Academic services keeps Shockers studious on the road


Selena Favela

Garret Lynch, a member of the track and field team, takes a break from studying in the Academic Center found in Koch Arena.

On Sunday, the Shockers punched their ticket to an automatic bid to the NCAA Tournament with a win over Illinois State in the MVC Tournament. That means more basketball, more traveling and more missed classes.

When the Shockers go on the road, the struggles of being a student-athlete are displayed. It’s not just the game. With practices, talking to media and team meetings the Shockers are on a tight schedule whenever they are on the road.

“We’ll look at the syllabi and make sure we are aware what they have due that week so we can prepare ahead of time,” director of athletic academic services Gretchen Torline said. “We’ll know exactly what they have to do on the road and what they have to work on.”

The biggest key is talking to professors and making sure the professors are aware that they’ll be gone and the players are aware what they will be missing. The team likes to do their work in advance if they can. With this week not being filled with games, they players will have extra time to get caught up on what they missed last week and get started on the following week.

“Having an open line of communication and being flexible, whether you’re a student athlete or you’re a faculty member working with them is important” Sport Management Department Chair Mark Vermillion said.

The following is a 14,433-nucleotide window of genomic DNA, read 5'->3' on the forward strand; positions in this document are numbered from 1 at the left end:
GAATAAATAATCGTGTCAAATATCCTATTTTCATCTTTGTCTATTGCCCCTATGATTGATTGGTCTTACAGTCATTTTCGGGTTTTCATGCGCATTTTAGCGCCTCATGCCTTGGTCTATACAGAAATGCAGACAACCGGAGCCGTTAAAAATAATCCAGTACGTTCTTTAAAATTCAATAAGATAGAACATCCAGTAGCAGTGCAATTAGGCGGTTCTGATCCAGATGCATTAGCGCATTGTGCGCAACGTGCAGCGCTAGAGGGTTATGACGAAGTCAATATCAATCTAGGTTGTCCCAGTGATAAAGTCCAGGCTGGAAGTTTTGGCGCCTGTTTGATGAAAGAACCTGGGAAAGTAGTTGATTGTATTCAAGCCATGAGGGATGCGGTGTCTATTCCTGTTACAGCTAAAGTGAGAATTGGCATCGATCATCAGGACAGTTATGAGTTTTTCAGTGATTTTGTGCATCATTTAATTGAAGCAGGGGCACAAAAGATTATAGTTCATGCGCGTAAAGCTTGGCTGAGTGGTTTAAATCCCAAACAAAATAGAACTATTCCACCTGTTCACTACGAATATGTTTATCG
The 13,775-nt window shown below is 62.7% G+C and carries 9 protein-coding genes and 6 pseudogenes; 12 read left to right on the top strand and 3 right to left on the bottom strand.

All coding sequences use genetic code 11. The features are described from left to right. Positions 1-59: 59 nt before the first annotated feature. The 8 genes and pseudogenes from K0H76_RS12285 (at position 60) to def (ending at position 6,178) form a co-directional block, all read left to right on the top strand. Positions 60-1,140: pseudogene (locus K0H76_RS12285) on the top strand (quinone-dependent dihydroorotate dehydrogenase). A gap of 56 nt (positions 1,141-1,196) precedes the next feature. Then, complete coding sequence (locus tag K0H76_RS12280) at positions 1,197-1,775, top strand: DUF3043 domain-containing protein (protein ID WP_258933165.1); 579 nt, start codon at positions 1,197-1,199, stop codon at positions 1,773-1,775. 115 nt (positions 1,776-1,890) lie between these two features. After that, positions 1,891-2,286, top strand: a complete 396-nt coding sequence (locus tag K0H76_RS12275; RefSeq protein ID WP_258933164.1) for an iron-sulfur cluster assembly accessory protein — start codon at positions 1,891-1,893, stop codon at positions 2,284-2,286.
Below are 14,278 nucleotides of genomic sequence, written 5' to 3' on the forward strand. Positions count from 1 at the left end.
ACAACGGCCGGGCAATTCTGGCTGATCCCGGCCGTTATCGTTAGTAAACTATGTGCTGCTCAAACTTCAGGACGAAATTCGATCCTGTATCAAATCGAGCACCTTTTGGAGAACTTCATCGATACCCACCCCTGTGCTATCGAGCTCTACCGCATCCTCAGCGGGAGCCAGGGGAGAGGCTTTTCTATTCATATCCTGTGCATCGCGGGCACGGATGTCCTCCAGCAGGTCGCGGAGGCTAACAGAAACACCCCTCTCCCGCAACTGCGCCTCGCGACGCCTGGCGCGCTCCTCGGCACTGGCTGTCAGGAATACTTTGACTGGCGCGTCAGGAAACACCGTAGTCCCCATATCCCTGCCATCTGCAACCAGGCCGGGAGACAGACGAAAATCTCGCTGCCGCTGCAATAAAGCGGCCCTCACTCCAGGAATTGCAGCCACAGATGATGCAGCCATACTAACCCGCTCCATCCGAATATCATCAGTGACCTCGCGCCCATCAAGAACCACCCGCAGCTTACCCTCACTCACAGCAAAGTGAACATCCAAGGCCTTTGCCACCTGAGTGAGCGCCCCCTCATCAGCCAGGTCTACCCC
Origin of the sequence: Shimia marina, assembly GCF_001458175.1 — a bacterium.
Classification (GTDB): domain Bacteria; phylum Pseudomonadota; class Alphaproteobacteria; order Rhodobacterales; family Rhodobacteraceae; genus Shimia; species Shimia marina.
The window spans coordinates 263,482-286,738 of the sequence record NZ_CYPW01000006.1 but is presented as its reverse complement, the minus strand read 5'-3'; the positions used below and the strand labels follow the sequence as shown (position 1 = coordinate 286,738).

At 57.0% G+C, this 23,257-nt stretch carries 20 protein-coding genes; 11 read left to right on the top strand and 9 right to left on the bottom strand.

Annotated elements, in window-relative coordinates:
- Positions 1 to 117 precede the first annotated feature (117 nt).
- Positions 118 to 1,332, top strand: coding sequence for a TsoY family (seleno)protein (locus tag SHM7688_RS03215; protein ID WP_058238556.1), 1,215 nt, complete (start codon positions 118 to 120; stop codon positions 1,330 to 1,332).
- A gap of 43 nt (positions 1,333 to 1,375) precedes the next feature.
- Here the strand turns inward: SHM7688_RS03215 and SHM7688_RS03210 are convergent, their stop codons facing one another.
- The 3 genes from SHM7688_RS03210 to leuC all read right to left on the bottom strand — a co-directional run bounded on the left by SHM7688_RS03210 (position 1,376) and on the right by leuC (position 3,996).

Depending on when they play, the team will be missing three or four days of school. It’s important that they schedule their assignments and time efficiently. To help with this academic services assigns each student athlete an academic mentor to help manage everything.

“It’s just mostly time management and that’s really basically [what I do],” Linda Matson, an academic mentor, said. “They like to have time management help so they can fit [everything] into their schedule.”

The players also have study hall on the road. Torline travels with the team to coordinate their studies when they are away from Wichita. On off-days, the players will study for an hour and a half and will study an hour on game days

However, the tournament poses a time problem. The more the team wins, the more media, practices, etc. that takes up time.

“The year they went to the Final Four they had so much going on it was hard to find even an hour to do study hall,” Torline said.

Of course, the Shockers are set on winning as many games as they can, but that piles up, making it difficult on the players. With the excitement of being an athlete in the tournament, comes the stress of still being a student.

“People look at the basketball team, and think ‘wow they have it so great, they’re going to the NCAA Tournament,” Torline said.  “In reality, going through the NCAA Tournament, missing that much class and trying to focus on games and your academics, it’s hard. It’s a lot of time. It’s kind of overwhelming for the guys.”